Companion pets help people, military veterans included, in various ways and through many life stages. Among well-established physical benefits are lower cholesterol, blood pressure, and triglyceride levels, while emotional impacts include fewer feelings of loneliness and depression.
While not every circumstance is unique to military service, there are distinct moments in a veteran’s life when a companion pet might be just what the doctor ordered.
Transitioning from service to civilian life
Many veterans upon separating from service feel lost without the structure, discipline and routine associated with military culture. Some return to a life that they no longer recognize. Still others feel disconnected even from close friends or family and many struggle to translate their military skills into a civilian job.
Overall more than a quarter of veterans report difficulty re-entering life after the military. This figure is higher among post-9/11 veterans, as well as those who were seriously injured or experienced a traumatic event.
For many of these veterans, companion animals provide the routine and discipline that they experienced in the military, but find lacking in their post-service lives.
Caring for a pet provides structure and purpose – a reason to get up in the morning – and aligns with the mission focus and sense of duty that typifies military personnel.
Equally important, a pet is someone to talk to who always listens, always loves you and never spills your secrets. Veterans who have difficulty sharing their military experiences with even those closest to them are often able to talk to their four-legged friends.
Ease the impacts of PTSD, depression and anxiety
In 2010 more than 408,000 veterans sought treatment for Post Traumatic Stress Disorder, or PTSD. These cases are on the rise as more post-9/11 veterans return from combat deployments. Veterans coping with PTSD may experience a range of symptoms, including depression, anxiety, insomnia, difficulty relating to others, nightmares, panic attacks, and self-isolation.
For individuals whose symptoms are so severe that they rise to the level of disability, a mental health provider may prescribe a psychiatric service animal – sometimes called a “PTSD dog” – to help the veteran participate in the basic activities of daily life. However, the vast majority of veterans neither need nor qualify for a service animal, even if they have PTSD, depression or another psychological condition, but most can be helped by a companion pet (learn more about the difference between service animals and companion pets).
By demanding attention and affection, companion pets force their guardians to focus on the animal’s needs, displacing behaviors where people dwell on their own circumstances and problems. A pet’s needs demand action, whether it is to be fed, groomed or out for daily walks – and these demands and their immediacy (“pet me now”) help veterans coping with psychological trauma regain a sense of purpose, confidence and optimism in their lives.
Companion pets can even help veterans re-establish relationships with people by acting as a social bridge, leading some to call them “surrogate humans.”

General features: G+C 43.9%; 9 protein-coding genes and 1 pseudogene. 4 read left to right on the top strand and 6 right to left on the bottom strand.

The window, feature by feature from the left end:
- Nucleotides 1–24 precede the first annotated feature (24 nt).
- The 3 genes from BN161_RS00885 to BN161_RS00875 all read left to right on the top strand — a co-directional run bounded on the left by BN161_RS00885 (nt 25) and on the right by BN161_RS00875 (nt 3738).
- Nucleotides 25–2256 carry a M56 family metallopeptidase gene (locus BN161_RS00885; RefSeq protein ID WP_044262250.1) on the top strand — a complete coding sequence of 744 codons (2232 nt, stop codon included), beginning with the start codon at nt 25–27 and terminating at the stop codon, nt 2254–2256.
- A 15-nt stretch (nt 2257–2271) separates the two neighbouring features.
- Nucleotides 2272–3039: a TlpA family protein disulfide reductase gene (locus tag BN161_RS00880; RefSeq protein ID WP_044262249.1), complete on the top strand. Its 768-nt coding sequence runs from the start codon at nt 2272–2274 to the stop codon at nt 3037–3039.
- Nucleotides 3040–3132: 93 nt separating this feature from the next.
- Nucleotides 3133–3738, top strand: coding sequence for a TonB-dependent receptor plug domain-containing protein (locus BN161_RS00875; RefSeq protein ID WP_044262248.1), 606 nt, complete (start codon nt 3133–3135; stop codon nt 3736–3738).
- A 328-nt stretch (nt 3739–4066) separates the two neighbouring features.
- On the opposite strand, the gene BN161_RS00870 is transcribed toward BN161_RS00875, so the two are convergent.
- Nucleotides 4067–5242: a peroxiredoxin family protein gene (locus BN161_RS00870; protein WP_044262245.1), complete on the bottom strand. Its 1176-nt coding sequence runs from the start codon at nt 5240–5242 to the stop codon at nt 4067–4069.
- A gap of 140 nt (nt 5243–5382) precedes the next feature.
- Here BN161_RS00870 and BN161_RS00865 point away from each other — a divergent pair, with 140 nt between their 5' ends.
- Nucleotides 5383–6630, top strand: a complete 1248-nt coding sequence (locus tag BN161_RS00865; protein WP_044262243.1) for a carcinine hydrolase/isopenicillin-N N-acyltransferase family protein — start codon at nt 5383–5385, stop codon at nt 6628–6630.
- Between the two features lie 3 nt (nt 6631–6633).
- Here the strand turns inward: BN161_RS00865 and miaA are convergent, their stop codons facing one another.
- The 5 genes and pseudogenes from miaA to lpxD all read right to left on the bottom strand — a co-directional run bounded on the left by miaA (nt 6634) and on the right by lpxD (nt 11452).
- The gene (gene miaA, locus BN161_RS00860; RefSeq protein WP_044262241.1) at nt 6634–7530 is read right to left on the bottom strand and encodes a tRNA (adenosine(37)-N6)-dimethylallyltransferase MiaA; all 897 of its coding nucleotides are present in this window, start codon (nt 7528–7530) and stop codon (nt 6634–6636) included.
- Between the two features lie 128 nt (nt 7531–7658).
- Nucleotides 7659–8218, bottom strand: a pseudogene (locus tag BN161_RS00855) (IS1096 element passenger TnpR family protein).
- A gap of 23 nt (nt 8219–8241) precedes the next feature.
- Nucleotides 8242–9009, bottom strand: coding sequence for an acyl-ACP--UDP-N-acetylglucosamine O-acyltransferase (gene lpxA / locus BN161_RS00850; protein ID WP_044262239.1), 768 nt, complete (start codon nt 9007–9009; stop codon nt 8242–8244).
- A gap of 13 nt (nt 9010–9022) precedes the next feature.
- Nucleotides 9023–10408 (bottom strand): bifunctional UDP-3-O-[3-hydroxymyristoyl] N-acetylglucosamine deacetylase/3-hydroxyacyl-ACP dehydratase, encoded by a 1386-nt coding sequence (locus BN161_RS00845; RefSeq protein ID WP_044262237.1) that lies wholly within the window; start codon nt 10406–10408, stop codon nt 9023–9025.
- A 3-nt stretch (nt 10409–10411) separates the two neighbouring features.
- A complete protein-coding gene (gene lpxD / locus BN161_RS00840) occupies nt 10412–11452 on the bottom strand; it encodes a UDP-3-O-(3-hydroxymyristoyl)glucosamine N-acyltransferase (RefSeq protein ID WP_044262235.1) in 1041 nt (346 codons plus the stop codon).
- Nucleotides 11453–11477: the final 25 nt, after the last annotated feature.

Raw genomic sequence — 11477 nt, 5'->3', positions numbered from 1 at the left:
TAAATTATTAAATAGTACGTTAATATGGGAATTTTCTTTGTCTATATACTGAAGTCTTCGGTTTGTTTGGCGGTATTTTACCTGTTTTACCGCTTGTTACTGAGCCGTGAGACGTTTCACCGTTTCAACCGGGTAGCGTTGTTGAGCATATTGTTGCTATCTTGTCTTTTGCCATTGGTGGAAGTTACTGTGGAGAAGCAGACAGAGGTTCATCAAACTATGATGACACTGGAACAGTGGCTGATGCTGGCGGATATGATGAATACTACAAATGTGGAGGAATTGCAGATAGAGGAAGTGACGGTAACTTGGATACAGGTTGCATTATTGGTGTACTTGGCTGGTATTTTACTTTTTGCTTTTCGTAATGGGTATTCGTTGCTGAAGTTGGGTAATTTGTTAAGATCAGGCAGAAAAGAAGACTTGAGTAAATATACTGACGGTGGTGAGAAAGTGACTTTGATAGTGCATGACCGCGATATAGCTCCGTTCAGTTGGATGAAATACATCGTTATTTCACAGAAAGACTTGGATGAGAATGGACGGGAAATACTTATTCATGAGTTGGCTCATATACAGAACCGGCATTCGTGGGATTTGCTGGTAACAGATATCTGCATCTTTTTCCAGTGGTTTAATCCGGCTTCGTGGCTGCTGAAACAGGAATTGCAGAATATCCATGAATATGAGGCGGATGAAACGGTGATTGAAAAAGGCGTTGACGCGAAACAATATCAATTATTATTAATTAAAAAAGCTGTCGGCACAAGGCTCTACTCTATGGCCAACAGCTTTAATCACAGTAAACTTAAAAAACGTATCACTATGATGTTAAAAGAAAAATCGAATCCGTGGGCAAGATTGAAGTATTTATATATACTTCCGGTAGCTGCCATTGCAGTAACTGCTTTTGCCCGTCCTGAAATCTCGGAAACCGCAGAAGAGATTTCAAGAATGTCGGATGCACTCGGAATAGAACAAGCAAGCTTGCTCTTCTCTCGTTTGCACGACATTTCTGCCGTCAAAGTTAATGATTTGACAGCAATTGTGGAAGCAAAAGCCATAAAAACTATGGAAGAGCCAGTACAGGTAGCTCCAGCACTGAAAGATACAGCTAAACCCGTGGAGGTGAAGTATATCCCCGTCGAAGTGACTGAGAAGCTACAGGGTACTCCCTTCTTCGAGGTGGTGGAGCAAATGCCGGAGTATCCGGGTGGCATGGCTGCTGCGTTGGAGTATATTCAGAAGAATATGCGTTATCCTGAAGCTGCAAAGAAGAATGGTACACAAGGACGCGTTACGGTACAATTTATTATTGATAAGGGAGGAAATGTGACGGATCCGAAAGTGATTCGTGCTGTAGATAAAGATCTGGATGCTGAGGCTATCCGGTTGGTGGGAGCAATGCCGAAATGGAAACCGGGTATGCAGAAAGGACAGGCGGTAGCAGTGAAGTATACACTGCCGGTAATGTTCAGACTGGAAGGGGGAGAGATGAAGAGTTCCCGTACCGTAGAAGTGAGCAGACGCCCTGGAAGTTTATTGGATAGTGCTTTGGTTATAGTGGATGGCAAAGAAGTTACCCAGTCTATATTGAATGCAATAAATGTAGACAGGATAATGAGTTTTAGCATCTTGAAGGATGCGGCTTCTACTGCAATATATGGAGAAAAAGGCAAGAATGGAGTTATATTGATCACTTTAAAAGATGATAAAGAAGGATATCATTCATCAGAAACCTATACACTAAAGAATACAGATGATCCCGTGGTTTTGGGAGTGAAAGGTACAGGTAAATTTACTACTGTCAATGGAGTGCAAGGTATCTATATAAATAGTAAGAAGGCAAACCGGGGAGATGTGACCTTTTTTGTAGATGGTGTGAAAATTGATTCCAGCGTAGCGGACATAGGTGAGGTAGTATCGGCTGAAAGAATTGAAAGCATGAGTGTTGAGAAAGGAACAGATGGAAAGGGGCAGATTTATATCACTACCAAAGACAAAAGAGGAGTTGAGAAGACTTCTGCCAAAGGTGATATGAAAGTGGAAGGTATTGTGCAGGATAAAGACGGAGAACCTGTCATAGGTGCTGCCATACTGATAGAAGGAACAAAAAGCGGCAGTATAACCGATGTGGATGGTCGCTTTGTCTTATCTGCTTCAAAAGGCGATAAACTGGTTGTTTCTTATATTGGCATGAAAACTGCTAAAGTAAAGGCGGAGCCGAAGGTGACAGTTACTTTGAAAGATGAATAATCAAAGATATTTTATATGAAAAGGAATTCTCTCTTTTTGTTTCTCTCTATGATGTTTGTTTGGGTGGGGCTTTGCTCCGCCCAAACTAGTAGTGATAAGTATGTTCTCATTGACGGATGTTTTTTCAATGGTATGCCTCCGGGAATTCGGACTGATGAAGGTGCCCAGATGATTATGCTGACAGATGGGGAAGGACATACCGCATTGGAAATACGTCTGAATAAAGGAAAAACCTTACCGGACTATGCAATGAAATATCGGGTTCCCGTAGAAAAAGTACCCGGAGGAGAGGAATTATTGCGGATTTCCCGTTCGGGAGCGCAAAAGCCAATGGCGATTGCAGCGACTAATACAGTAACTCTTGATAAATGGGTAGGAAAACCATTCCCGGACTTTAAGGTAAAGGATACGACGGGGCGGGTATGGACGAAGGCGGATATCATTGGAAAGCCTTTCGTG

Fill the void of a deployed love one
Deployments are stressful for both the service member and the family left behind. While a pet is not a replacement for a deployed service member, it can make life apart less challenging for all involved. Spouses or partners are comforted by a pet to help guard the home front and provide a much-needed sense of security.
For children, a dog or cat becomes a combination of sibling, friend and confidant with whom they can share fears about a parent’s absence. The very act of rescuing a pet through adoption makes children feel good, in addition to the positive effects companion animals have on their self-esteem. Much like with adults, pets help children ward off loneliness, boost confidence and develop a stronger sense of responsibility.
On the most basic level, however, pets provide an opportunity to share something fun, positive and happy – an antidote to deployment stress.
Provide friendship to individuals who are lonely or living alone
Being alone and being lonely aren’t the same thing, but the impacts of both can be reduced through companion pet adoption. Elderly veterans are more prone to both loneliness and depression, and a pet’s focus on the “here and now” – to be pet, fed, walked – provide both physical activity and mental stimulation that can be particularly beneficial to the elderly. Many shelters offer “senior for senior” programs for elderly people to adopt mature pets, which helps an animal that may be overlooked due to its age find a fitting home with a person who might no longer be able to keep up with a young, active pet.
Of course, not all veterans living alone – or who are lonely – are elderly. Even before recent studies that link loneliness with an exacerbation of potentially lethal conditions such as Alzheimer’s, obesity, diabetes and heart disease, loneliness was understood as the desire for intimacy with others. Companion pets provide that emotional closeness, as well as the unconditional love and acceptance we all need.
In the end, military veterans and their families aren’t the only ones who benefit from companion pets. Dogs and cats who were homeless, abandoned, neglected or even abused have a second chance at life. It’s one of those rare situations in life where everyone wins.
If you are a veteran considering companion pet adoption, see if we have a program near you.